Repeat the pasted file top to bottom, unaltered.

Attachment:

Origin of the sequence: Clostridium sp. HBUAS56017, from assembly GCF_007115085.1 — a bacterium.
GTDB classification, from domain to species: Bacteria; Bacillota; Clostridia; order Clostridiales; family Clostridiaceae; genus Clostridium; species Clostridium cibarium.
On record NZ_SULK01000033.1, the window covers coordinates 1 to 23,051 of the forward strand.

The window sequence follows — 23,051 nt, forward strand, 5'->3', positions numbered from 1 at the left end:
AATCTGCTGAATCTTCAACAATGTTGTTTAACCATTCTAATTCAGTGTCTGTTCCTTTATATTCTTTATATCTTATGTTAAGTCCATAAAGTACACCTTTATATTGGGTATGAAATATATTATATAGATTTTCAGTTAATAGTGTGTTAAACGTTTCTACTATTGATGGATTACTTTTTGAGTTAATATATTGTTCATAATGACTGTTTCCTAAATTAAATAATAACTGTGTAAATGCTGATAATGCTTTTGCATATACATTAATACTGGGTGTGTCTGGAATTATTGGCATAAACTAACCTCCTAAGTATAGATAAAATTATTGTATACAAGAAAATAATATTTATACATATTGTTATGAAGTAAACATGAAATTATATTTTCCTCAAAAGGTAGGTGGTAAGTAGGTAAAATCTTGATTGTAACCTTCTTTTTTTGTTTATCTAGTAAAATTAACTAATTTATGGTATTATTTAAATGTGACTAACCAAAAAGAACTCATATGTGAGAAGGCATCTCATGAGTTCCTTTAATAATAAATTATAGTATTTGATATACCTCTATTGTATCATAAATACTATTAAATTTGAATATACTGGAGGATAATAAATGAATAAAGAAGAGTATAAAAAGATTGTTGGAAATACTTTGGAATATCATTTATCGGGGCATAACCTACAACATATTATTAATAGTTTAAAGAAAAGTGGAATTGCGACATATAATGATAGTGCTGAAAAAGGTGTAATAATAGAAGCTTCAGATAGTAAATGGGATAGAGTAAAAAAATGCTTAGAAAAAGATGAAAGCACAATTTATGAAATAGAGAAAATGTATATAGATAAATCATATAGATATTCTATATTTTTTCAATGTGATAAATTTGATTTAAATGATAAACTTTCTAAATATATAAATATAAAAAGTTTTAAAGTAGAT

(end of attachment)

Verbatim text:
Origin of the sequence: Clostridium sp. HBUAS56017, from assembly GCF_007115085.1 — a bacterium.
GTDB classification, from domain to species: Bacteria; Bacillota; Clostridia; order Clostridiales; family Clostridiaceae; genus Clostridium; species Clostridium cibarium.
On record NZ_SULK01000033.1, the window covers coordinates 1 to 23,051 of the forward strand.

The window sequence follows — 23,051 nt, forward strand, 5'->3', positions numbered from 1 at the left end:
AATCTGCTGAATCTTCAACAATGTTGTTTAACCATTCTAATTCAGTGTCTGTTCCTTTATATTCTTTATATCTTATGTTAAGTCCATAAAGTACACCTTTATATTGGGTATGAAATATATTATATAGATTTTCAGTTAATAGTGTGTTAAACGTTTCTACTATTGATGGATTACTTTTTGAGTTAATATATTGTTCATAATGACTGTTTCCTAAATTAAATAATAACTGTGTAAATGCTGATAATGCTTTTGCATATACATTAATACTGGGTGTGTCTGGAATTATTGGCATAAACTAACCTCCTAAGTATAGATAAAATTATTGTATACAAGAAAATAATATTTATACATATTGTTATGAAGTAAACATGAAATTATATTTTCCTCAAAAGGTAGGTGGTAAGTAGGTAAAATCTTGATTGTAACCTTCTTTTTTTGTTTATCTAGTAAAATTAACTAATTTATGGTATTATTTAAATGTGACTAACCAAAAAGAACTCATATGTGAGAAGGCATCTCATGAGTTCCTTTAATAATAAATTATAGTATTTGATATACCTCTATTGTATCATAAATACTATTAAATTTGAATATACTGGAGGATAATAAATGAATAAAGAAGAGTATAAAAAGATTGTTGGAAATACTTTGGAATATCATTTATCGGGGCATAACCTACAACATATTATTAATAGTTTAAAGAAAAGTGGAATTGCGACATATAATGATAGTGCTGAAAAAGGTGTAATAATAGAAGCTTCAGATAGTAAATGGGATAGAGTAAAAAAATGCTTAGAAAAAGATGAAAGCACAATTTATGAAATAGAGAAAATGTATATAGATAAATCATATAGATATTCTATATTTTTTCAATGTGATAAATTTGATTTAAATGATAAACTTTCTAAATATATAAATATAAAAAGTTTTAAAGTAGAT